Getting insurance quotes is really the best way to calculate the cost of any commercial building insurance you might need to pay to protect your building. There aren’t any official commercial building insurance calculator tools available online, because quote systems essentially do that calculating work.
Many factors are taken into account when getting quotes. Quotes systems developed by insurance providers will take the data points into account in order to calculate a premium. Some types of commercial properties can even be quoted for online. More valuable or complicated properties will require a more in-depth process, however. Regardless of how quotes are generated, let’s take a look at how commercial building insurance calculations are arrived at by insurers in the UK.
Commercial building insurance companies rely on many data points to calculate insurance premiums. Primarily, they rely on the rebuild cost of a building to determine commercial building insurance rates. Why? The worst case scenario for an insurer is having to demolish and rebuild a building from the ground up. This can happen if the building is destroyed by a fire, for example.
So, the insurer wants to know the cost of the worst-case scenario, which would be the rebuild cost. Rebuild costs include the cost to demolish the old building safely and reinstate a new building in its place.
Rebuild costs include the material, labour and professional costs (e.g. architects, surveyors, local authority permissions, etc.) needed to rebuild the property.
Market values are not usually accurate proxies to estimate the rebuild cost. Since market values include the value of the land, they are usually higher than rebuild costs. Using a market value as the insured amount for a property would usually result in the property being over insured. As a result, the property owner would pay a premium higher than is necessary.
It can be expensive to get a proper rebuild cost, but in the long run this can save a property owner money. Using the correct reinstatement value for insurance means having the right amount of protection, and also means not overpaying for an unnecessarily high level of insurance coverage.
To get an estimate for the reinstatement cost of a property, an RICS chartered surveyor can use special tools like the RICS Commercial Reinstatement Tool. This tool calculates reinstatement costs using historic databases that span more than 50 years of UK construction project data, such as tender prices.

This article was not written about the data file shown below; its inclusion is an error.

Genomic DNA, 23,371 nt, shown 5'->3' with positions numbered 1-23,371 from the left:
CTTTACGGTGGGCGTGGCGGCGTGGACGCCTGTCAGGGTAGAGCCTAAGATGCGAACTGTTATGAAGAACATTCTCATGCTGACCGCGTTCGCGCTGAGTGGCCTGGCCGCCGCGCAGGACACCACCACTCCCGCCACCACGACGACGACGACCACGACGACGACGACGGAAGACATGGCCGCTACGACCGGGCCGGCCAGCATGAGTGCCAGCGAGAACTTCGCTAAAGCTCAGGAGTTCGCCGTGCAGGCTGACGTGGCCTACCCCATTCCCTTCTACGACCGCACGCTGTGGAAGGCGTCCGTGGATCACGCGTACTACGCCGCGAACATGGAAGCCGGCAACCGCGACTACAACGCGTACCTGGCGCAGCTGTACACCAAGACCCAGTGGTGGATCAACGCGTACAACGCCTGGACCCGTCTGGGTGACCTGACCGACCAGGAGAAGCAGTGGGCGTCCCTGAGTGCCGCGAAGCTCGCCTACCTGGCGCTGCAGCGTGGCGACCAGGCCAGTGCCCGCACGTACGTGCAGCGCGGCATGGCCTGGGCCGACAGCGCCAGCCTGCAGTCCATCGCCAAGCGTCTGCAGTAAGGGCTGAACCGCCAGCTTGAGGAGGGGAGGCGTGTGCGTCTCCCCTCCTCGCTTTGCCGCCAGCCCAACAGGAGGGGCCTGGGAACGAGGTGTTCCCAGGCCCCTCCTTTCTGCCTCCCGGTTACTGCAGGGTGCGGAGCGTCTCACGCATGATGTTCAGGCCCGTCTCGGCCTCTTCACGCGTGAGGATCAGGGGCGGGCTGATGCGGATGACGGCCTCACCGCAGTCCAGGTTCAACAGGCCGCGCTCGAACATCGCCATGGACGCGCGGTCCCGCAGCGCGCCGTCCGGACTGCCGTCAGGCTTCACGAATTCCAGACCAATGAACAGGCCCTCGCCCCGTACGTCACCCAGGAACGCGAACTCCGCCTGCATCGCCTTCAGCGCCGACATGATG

Less valuable properties can possibly be costed using a desktop valuation, which means that the valuer does not visit the property in person. Instead, they use RICS tools, Google maps, neighbourhood comps and other tools to determine a rebuild value. Desktop valuations can cost as little as £175.
However, in-person surveys are needed to calculate a rebuild cost for certain properties, such as highly valuable, historic, or complicated properties. These cost more (easily over £1,000), but an in-person survey provides a more accurate reinstatement figure. Accurate valuation can be expensive, but it’s important when deciding what is the correct level of insurance for a property.
Commercial building insurance rates are calculated using other factors as well. The claims history of the property owner makes a difference. If there’s been a history of claims then a property owner will probably be required to pay higher premiums to insure a property compared to a property owner who has not made any claims. This is because claims can be an indication of the care taken by a building owner. For example, a careful owner might catch an issue sooner, before much damage can occur. But a lax owner might let a problem like a leak deteriorate, causing further damage to a building.
Building location can also affect insurance rate calculations, to reflect burglary and flooding risks. Buildings in higher-crime areas are more likely to be burgled or vandalised, and so are more costly to insure. Buildings in flood-prone areas are similarly more expensive to insure. In fact, there might be issues with finding coverage for buildings with a history of floods. Insurers can even exclude coverage for floods in some cases. That’s why it’s important to check the flood risk in an area before buying any property.
Commercial building insurance calculations also reflect the level of building security. This can include locks, gates, cameras, alarms and more. Properties viewed as being more secure typically cost less to insure. Building security certainly affects the risk of burglaries. But it can also affect other risks like fire. This is because some burglars set fire to a property after burgling it, to destroy evidence or just cause further malicious damage.
Insurance companies will also consider the type of business occupying a commercial property when calculating the building insurance rates. Some businesses simply present a higher risk of a claim. For example, an office space that doesn’t receive any footfall from the public would present a relatively low risk. But a business housing manufacturing equipment or even kitchen equipment, or one that sees a lot of traffic from members of the public, are riskier. There’s more chance of a fire or accident occurring, for example.